Wednesday, December 11, 2013
By BETTY ADAMS and CRAIG CROSBY Kennebec Journal
AUGUSTA – Police know how Blanche Kimball was murdered 36 years ago, and now they believe they have found her killer.
In this file photo, the Kimball house at 352 State Street in Augusta, near the Hallowell city line.
Augusta Deputy Police Chief Jared Mills, left, and State Police Lt Chris Coleman answer questions on Tuesday afternoon in Augusta about the arrest in Seattle of Gary Raub, 63, who allegedly stabbed a 70-year-old Augusta woman to death in 1976. Blanche Kimball was found dead in her 352 State St. home June 12, 1976, after neighbors called to say she hadn't been seen for several days.
Joe Phelan / Staff Photographer
But the woman at the heart of the investigation remains a mystery. She left behind only a few distant relatives and a small paper trail of her life.
State police Lt. Christopher Coleman said police are compelled to investigate cold cases like Kimball's even when there aren't many loved ones seeking justice.
Gary Sanford Raub, 63, who has spent at least the past several years living on the streets of Seattle, has been charged with murdering Kimball, who was stabbed to death. Raub made his first court appearance Tuesday and is being held in the Seattle Correctional Facility on $1.5 million bail.
Even as DNA evidence and investigative work have given authorities what they believe to be a clear picture of the killing in Kimball's home in June 1976, investigators are trying to learn basic details about the first 70 years of Kimball's life.
"We're hoping some of this publicity will help us find out where her family was and what her background was," Coleman said. He hopes that family members will come forward to speak to police.
Coleman said Kimball's only known relative, who doesn't want to speak to the media, is pleased that someone has been charged with her murder.
Much of what is known about Kimball comes from a brief obituary, which says she was a practical nurse and a dental technician and worked at the Veterans Administration Center at Togus. She retired in 1973.
Kimball was born in Albany Township on March 27, 1906.
The only surviving relatives listed in Kimball's obituary are two aunts -- Gladys Swan of Melrose, Mass., who died in 1989, and Tessie Godfrey of Santa Cruz, Calif. -- and several cousins whose names weren't included. "Investigators struggled even back then to find her next of kin," said Deputy Chief Jared Mills of the Augusta police. "They finally found her aunt in Massachusetts."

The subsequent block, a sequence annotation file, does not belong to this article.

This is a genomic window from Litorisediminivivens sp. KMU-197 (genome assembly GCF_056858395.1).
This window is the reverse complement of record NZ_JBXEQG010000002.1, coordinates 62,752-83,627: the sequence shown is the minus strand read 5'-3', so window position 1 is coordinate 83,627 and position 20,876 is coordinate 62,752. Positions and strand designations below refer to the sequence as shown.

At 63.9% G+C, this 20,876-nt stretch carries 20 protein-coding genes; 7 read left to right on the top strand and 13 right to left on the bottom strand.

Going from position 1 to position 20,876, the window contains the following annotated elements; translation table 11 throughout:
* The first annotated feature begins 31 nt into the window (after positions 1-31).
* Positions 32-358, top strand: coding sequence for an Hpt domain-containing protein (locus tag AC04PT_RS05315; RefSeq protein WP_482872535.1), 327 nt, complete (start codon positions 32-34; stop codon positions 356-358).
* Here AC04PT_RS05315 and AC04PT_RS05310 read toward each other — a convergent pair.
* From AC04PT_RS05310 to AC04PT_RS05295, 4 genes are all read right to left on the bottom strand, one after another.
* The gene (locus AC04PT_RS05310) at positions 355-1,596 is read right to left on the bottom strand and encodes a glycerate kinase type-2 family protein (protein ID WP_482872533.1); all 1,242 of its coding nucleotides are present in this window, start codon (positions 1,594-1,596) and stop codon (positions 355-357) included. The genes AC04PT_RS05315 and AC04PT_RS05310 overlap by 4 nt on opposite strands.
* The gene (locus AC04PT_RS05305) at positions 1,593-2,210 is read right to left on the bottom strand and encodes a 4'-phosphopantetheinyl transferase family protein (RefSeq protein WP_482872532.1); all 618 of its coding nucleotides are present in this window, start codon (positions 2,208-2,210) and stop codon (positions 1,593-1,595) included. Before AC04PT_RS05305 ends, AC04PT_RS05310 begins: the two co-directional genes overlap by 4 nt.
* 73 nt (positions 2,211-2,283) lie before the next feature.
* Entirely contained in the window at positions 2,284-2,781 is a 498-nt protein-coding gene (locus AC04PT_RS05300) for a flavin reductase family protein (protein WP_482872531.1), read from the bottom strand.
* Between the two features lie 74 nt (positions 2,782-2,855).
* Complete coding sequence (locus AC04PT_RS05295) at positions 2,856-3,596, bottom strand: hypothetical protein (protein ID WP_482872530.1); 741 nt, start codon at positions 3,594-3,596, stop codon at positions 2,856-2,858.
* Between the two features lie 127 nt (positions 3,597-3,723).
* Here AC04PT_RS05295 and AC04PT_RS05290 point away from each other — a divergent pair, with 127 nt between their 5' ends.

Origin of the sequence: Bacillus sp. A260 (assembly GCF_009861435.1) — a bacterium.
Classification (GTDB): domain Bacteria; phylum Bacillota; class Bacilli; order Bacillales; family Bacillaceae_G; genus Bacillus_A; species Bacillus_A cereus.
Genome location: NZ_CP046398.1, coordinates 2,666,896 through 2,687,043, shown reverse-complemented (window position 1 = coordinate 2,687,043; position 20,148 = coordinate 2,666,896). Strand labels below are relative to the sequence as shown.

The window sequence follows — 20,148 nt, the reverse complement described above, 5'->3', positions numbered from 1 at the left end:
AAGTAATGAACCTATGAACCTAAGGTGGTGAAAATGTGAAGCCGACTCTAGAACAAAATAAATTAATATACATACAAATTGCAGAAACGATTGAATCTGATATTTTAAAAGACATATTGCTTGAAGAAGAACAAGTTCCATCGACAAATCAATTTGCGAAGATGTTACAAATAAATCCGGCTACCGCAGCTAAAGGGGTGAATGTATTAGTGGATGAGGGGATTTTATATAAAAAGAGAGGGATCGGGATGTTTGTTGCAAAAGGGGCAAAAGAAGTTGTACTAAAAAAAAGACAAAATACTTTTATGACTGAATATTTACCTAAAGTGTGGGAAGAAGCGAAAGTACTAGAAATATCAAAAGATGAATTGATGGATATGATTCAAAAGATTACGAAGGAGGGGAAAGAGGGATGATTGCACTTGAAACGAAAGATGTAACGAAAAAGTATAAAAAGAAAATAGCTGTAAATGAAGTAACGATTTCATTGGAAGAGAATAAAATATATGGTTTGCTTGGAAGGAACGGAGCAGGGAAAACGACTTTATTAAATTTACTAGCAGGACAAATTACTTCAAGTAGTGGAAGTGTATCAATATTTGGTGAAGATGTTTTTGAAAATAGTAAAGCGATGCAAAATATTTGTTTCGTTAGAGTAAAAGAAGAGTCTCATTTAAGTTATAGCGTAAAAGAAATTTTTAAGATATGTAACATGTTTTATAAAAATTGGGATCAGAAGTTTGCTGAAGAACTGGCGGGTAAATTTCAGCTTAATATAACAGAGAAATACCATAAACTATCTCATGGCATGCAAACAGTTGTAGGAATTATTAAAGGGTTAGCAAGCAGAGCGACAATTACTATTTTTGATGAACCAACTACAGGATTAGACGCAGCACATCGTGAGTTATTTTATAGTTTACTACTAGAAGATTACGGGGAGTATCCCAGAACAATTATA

Attempts Wednesday to find residents in Albany Township who knew Kimball or her family were unsuccessful. The township is an unorganized territory outside Bethel, in western Maine.
Meanwhile, longtime residents of the area in Augusta where Kimball lived said Wednesday they didn't recall her. Most had no memory of the murder, although one man said he recalled reading about it in 1976.
Even if investigators never learn what Kimball was like, Mills said they never forgot who she was. "She's a human being," he said.
Police have shared little more information about Raub. An affidavit filed in Kennebec County Superior Court indicates Raub, who rented a room from Kimball, was a suspect early on but police couldn't find the evidence to charge him.
Augusta and state police detectives specifically searched for shoes to match to a blood print left on a box. Raub, who went by the name Gary Robert Wilson at the time, said he had just one pair of sneakers, which he had bought shortly after the date that police believe the killing occurred. Raub said he threw his old shoes in the dump. Police searched, but never found the shoes.
A turning point in the search for Kimball's killer came in October 2011, when Raub was charged in connection with a Seattle stabbing. DNA from his chewing gum led to his arrest in the murder of Kimball.
The state of Maine has more than 60 open murder investigations. Each one is assigned to a detective who is responsible for knowing the details of the case, Coleman said.
Detectives are always looking for the next piece of evidence that will complete the puzzle.
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